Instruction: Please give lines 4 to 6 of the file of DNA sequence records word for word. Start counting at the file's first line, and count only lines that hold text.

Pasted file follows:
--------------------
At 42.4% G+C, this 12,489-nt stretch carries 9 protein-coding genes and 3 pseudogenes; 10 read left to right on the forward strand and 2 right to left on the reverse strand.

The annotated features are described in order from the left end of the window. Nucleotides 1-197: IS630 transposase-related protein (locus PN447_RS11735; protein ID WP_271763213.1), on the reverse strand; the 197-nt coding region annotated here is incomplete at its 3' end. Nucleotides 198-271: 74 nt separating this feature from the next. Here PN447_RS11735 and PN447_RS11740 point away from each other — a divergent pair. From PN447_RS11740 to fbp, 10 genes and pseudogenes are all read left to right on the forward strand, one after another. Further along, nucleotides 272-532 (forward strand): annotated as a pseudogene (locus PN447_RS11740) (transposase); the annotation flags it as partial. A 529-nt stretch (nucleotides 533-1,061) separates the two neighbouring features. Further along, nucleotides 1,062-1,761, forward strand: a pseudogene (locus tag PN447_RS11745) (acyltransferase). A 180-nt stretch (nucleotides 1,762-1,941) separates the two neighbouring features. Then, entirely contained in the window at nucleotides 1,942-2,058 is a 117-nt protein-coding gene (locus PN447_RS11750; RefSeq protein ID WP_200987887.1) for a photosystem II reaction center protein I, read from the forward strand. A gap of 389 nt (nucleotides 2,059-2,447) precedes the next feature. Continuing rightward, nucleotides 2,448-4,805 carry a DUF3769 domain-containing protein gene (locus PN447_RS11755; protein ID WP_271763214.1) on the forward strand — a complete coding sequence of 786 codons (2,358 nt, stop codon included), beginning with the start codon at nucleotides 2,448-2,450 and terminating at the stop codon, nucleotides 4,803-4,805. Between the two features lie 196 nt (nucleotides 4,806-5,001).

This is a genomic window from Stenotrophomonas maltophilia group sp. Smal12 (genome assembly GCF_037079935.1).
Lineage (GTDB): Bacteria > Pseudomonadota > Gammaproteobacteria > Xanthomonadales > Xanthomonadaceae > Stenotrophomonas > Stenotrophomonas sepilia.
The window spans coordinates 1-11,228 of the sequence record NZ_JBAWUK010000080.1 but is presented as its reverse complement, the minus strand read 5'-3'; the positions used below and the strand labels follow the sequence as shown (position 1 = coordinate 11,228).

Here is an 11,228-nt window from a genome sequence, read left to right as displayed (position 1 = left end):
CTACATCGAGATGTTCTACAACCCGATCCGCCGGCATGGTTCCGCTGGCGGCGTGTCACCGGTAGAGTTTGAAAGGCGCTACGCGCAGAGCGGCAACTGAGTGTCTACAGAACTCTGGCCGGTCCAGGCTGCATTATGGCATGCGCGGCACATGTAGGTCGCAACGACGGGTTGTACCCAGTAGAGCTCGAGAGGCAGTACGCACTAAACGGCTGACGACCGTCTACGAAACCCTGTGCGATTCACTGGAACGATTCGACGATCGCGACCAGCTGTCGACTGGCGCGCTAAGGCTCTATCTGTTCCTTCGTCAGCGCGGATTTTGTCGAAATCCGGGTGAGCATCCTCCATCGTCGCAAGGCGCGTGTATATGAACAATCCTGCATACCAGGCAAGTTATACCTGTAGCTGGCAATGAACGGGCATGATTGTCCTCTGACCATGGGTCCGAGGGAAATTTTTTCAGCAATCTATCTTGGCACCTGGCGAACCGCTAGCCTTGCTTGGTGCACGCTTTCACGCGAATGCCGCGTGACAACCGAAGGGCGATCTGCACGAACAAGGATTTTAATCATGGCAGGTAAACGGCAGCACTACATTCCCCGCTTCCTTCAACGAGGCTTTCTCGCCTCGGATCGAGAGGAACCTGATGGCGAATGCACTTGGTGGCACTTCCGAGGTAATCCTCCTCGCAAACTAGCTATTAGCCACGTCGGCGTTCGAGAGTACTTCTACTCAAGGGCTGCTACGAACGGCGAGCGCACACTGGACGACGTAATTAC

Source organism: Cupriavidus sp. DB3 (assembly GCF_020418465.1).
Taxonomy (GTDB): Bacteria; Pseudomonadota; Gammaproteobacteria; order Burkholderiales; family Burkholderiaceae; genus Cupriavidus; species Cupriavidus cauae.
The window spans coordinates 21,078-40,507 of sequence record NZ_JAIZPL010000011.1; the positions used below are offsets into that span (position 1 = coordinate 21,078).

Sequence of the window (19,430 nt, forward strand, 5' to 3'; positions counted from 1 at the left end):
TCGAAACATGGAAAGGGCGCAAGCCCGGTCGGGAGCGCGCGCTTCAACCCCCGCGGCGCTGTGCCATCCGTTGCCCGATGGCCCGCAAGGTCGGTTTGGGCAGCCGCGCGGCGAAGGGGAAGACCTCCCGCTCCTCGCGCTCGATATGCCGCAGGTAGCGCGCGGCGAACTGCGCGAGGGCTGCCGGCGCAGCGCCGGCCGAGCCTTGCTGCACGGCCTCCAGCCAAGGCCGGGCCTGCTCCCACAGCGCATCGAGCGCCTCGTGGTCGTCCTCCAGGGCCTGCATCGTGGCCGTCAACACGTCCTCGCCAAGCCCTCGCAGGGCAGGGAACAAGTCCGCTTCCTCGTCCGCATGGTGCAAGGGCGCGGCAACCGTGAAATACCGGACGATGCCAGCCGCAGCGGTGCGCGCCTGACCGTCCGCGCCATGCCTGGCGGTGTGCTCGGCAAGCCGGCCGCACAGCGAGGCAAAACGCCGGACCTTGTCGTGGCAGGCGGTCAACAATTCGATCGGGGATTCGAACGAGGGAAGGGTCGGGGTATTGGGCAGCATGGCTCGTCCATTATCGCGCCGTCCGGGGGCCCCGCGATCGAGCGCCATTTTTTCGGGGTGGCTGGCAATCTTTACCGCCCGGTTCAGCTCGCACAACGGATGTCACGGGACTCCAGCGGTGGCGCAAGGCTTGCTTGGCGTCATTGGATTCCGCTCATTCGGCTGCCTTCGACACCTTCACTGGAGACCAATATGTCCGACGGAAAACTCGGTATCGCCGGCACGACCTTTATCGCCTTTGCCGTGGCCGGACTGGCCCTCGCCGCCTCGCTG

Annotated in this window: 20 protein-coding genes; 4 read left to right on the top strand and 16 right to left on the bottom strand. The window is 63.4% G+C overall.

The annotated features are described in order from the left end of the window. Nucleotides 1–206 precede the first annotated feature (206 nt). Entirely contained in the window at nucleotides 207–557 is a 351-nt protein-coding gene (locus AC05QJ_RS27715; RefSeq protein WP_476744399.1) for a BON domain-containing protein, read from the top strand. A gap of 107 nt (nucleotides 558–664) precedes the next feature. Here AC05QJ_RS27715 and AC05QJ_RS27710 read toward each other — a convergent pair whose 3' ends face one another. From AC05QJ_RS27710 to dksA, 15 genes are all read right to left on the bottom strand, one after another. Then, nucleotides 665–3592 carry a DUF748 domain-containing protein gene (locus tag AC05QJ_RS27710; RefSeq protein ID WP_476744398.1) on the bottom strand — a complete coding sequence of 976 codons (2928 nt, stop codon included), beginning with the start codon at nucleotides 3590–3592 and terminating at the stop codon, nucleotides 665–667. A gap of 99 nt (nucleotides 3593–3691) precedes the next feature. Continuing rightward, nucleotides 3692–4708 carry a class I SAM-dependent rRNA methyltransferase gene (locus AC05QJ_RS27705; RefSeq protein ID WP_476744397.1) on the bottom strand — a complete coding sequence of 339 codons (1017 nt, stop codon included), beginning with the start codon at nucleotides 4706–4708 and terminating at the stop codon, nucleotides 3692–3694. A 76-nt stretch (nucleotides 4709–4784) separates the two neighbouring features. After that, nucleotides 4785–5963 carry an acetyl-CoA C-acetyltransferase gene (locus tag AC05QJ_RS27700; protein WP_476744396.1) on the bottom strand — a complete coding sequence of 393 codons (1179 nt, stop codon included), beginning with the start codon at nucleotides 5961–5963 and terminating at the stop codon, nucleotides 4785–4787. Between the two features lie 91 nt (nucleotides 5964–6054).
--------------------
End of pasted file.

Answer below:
Lineage (GTDB): Bacteria > Pseudomonadota > Gammaproteobacteria > Xanthomonadales > Xanthomonadaceae > Stenotrophomonas > Stenotrophomonas sepilia.
The window spans coordinates 1-11,228 of the sequence record NZ_JBAWUK010000080.1 but is presented as its reverse complement, the minus strand read 5'-3'; the positions used below and the strand labels follow the sequence as shown (position 1 = coordinate 11,228).

Here is an 11,228-nt window from a genome sequence, read left to right as displayed (position 1 = left end):